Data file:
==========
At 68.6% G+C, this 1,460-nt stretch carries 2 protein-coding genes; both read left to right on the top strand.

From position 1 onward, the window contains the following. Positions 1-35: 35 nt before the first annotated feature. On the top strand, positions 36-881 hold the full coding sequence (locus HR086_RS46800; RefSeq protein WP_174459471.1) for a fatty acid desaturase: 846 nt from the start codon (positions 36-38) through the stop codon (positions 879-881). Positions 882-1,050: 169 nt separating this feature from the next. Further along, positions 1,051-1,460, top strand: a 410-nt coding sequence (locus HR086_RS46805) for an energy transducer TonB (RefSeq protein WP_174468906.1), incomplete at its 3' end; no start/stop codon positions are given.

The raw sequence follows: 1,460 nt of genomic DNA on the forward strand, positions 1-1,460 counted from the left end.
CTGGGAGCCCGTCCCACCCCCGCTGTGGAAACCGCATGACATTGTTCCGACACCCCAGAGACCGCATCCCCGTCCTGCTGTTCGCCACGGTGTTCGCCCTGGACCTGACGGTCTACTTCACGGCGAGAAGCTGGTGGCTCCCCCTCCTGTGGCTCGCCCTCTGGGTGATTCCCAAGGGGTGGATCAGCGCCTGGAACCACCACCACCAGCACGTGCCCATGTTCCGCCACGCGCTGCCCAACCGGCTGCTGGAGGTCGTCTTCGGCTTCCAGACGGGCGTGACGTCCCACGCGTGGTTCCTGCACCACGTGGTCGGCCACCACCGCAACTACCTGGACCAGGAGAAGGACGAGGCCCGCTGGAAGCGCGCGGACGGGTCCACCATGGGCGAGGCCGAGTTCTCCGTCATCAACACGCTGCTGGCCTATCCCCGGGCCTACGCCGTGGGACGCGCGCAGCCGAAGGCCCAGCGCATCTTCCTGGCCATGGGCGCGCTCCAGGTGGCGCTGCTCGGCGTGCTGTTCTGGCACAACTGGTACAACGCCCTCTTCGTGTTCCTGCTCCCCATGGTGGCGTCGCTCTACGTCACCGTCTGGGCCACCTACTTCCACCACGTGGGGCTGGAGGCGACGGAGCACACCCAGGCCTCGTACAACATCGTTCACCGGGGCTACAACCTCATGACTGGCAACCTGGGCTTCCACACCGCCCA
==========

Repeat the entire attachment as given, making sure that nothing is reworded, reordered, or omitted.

At 68.6% G+C, this 1,460-nt stretch carries 2 protein-coding genes; both read left to right on the top strand.

From position 1 onward, the window contains the following. Positions 1-35: 35 nt before the first annotated feature. On the top strand, positions 36-881 hold the full coding sequence (locus HR086_RS46800; RefSeq protein WP_174459471.1) for a fatty acid desaturase: 846 nt from the start codon (positions 36-38) through the stop codon (positions 879-881). Positions 882-1,050: 169 nt separating this feature from the next. Further along, positions 1,051-1,460, top strand: a 410-nt coding sequence (locus HR086_RS46805) for an energy transducer TonB (RefSeq protein WP_174468906.1), incomplete at its 3' end; no start/stop codon positions are given.

The raw sequence follows: 1,460 nt of genomic DNA on the forward strand, positions 1-1,460 counted from the left end.
CTGGGAGCCCGTCCCACCCCCGCTGTGGAAACCGCATGACATTGTTCCGACACCCCAGAGACCGCATCCCCGTCCTGCTGTTCGCCACGGTGTTCGCCCTGGACCTGACGGTCTACTTCACGGCGAGAAGCTGGTGGCTCCCCCTCCTGTGGCTCGCCCTCTGGGTGATTCCCAAGGGGTGGATCAGCGCCTGGAACCACCACCACCAGCACGTGCCCATGTTCCGCCACGCGCTGCCCAACCGGCTGCTGGAGGTCGTCTTCGGCTTCCAGACGGGCGTGACGTCCCACGCGTGGTTCCTGCACCACGTGGTCGGCCACCACCGCAACTACCTGGACCAGGAGAAGGACGAGGCCCGCTGGAAGCGCGCGGACGGGTCCACCATGGGCGAGGCCGAGTTCTCCGTCATCAACACGCTGCTGGCCTATCCCCGGGCCTACGCCGTGGGACGCGCGCAGCCGAAGGCCCAGCGCATCTTCCTGGCCATGGGCGCGCTCCAGGTGGCGCTGCTCGGCGTGCTGTTCTGGCACAACTGGTACAACGCCCTCTTCGTGTTCCTGCTCCCCATGGTGGCGTCGCTCTACGTCACCGTCTGGGCCACCTACTTCCACCACGTGGGGCTGGAGGCGACGGAGCACACCCAGGCCTCGTACAACATCGTTCACCGGGGCTACAACCTCATGACTGGCAACCTGGGCTTCCACACCGCCCA